Previous evidence has shown that what is bad for your heart is also bad for your brain. A study done by UT Southwestern Peter O’Donnell Jr. Brain Institute set out to determine whether regular exercise and taking medication to reduce cholesterol levels and blood pressure can help preserve brain function. This was a 5 year study by six medical centers around the United States. It tracked 600 older adults with high risk for Alzheimer’s. There was evidence to support that hypertension is linked to the development of late in life dementia. But more data and additional studies are needed.
- 1Scientists are trying to determine whether regular aerobic exercise and taking specific medications to reduce high blood pressure and cholesterol levels can help preserve brain function.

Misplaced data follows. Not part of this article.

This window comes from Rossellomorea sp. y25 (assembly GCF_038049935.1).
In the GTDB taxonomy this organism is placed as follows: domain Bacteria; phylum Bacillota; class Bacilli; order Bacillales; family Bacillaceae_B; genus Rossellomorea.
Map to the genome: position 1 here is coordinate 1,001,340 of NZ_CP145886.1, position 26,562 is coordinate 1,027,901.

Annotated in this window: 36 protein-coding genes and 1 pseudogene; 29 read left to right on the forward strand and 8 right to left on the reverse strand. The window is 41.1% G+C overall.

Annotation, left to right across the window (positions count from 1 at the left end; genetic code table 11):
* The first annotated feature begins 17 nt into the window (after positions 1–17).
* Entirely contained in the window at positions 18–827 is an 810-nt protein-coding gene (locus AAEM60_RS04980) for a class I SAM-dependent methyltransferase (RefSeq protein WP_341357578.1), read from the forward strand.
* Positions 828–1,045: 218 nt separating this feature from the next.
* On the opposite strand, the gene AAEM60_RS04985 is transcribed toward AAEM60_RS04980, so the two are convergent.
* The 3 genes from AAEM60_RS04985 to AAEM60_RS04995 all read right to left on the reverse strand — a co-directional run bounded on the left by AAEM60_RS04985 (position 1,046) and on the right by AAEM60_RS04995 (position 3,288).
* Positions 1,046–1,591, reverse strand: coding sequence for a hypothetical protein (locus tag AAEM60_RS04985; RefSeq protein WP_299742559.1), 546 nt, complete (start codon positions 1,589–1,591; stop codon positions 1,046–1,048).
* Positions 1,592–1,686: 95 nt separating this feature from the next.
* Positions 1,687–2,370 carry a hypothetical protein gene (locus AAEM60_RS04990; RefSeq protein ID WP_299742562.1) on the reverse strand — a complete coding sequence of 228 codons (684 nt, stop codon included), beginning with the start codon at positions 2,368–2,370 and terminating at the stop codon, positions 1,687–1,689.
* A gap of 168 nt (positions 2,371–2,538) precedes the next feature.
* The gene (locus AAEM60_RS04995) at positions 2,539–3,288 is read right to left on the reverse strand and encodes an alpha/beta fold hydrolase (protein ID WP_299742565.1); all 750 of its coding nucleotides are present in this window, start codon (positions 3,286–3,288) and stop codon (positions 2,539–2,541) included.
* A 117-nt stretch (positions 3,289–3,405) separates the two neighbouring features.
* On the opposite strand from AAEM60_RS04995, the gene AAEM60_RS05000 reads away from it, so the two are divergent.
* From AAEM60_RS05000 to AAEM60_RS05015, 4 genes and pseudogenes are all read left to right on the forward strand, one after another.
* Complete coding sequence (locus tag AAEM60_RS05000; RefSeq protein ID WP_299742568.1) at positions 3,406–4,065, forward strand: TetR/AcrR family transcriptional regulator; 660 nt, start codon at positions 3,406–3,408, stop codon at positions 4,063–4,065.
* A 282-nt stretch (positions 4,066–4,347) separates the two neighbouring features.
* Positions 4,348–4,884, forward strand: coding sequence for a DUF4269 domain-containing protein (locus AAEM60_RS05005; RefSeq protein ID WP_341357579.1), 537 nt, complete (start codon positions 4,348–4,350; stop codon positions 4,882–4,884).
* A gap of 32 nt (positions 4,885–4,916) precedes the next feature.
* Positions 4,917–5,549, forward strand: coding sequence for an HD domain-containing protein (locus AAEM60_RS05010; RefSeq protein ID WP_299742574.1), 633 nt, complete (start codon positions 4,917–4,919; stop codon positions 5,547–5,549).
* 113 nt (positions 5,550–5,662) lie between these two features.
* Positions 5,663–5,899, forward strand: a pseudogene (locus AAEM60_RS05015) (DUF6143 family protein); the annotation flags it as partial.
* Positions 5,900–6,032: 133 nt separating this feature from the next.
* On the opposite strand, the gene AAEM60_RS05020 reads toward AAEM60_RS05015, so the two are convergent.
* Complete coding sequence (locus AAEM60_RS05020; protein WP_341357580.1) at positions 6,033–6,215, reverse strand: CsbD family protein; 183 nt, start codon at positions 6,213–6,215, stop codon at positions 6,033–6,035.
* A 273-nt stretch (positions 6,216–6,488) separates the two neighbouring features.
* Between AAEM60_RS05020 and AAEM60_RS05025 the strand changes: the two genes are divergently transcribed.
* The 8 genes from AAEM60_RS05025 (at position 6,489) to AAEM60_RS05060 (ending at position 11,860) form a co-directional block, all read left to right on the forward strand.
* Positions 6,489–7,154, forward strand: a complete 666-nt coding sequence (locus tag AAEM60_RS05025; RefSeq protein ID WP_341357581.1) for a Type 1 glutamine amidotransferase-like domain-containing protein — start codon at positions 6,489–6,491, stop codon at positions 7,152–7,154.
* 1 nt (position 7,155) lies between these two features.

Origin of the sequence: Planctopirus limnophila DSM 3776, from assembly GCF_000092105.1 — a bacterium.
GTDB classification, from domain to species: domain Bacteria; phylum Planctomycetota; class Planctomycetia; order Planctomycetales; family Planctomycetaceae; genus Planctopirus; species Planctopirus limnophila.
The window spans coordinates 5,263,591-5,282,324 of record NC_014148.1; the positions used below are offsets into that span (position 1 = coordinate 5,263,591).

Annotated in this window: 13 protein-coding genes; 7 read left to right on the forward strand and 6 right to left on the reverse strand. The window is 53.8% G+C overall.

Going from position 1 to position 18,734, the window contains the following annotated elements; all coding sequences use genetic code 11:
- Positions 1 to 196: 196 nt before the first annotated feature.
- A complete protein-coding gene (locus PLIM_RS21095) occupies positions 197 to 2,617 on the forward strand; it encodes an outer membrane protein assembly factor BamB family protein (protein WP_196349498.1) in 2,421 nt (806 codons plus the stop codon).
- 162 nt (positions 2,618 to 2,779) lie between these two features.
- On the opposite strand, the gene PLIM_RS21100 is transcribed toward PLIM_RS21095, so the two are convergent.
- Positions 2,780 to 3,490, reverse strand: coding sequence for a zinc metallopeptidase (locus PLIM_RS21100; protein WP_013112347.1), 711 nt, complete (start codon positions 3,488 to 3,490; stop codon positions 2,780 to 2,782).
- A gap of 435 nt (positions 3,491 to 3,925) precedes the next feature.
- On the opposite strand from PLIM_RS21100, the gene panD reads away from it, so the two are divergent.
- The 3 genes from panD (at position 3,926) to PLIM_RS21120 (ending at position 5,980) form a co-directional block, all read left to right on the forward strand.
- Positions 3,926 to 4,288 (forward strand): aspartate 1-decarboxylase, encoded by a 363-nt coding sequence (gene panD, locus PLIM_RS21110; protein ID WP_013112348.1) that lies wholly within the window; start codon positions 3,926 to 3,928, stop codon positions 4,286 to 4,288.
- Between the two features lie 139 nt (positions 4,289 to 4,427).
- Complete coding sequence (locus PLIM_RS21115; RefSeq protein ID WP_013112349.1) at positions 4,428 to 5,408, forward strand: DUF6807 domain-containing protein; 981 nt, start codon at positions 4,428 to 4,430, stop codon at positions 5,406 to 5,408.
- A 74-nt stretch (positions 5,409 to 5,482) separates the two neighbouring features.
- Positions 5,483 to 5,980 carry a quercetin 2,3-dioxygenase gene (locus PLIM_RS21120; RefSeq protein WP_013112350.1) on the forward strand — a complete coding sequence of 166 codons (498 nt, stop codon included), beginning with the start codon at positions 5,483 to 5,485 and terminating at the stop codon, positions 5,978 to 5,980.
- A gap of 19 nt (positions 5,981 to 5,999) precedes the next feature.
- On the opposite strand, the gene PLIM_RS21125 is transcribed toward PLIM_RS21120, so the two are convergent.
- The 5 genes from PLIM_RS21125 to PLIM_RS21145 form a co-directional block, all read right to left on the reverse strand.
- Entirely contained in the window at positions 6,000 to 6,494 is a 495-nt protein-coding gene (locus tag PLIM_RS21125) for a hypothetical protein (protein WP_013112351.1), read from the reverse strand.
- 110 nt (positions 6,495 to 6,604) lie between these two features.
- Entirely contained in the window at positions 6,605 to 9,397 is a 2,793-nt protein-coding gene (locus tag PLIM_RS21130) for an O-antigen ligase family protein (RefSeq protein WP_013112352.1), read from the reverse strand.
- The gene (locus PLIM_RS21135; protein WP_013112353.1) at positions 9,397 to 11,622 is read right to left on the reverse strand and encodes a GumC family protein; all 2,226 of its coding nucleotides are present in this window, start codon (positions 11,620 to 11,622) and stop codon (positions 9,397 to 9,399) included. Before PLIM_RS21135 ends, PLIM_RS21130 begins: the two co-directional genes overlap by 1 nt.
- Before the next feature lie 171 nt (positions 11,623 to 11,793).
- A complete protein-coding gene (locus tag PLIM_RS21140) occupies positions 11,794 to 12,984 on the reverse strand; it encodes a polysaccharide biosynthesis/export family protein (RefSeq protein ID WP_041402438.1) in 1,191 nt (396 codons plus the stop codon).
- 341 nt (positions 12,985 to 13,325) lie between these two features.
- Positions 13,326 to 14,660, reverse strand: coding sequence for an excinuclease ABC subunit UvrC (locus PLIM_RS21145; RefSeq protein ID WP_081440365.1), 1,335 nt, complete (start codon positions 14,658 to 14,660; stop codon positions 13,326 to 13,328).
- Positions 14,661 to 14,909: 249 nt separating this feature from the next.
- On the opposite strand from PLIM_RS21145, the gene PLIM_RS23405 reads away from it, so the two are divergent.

- 2Previous studies have already shown that hypertension is linked to development of dementia and that a healthy diet and regular exercise can reduce the toxic protein buildup associated with Alzheimer’s.
- 3Other teams are designing tests for the early detection of patients who will develop dementia, and seeking methods to slow or stop the spread of toxic proteins associated with the disease.
In the current study, supported by funding from the National Institutes on Aging, researchers will measure the effectiveness of various combinations of intervention in four groups of participants, including those who receive both aerobic training and medication that aggressively targets cardiovascular risks, and others that only receive some or none of these interventions.
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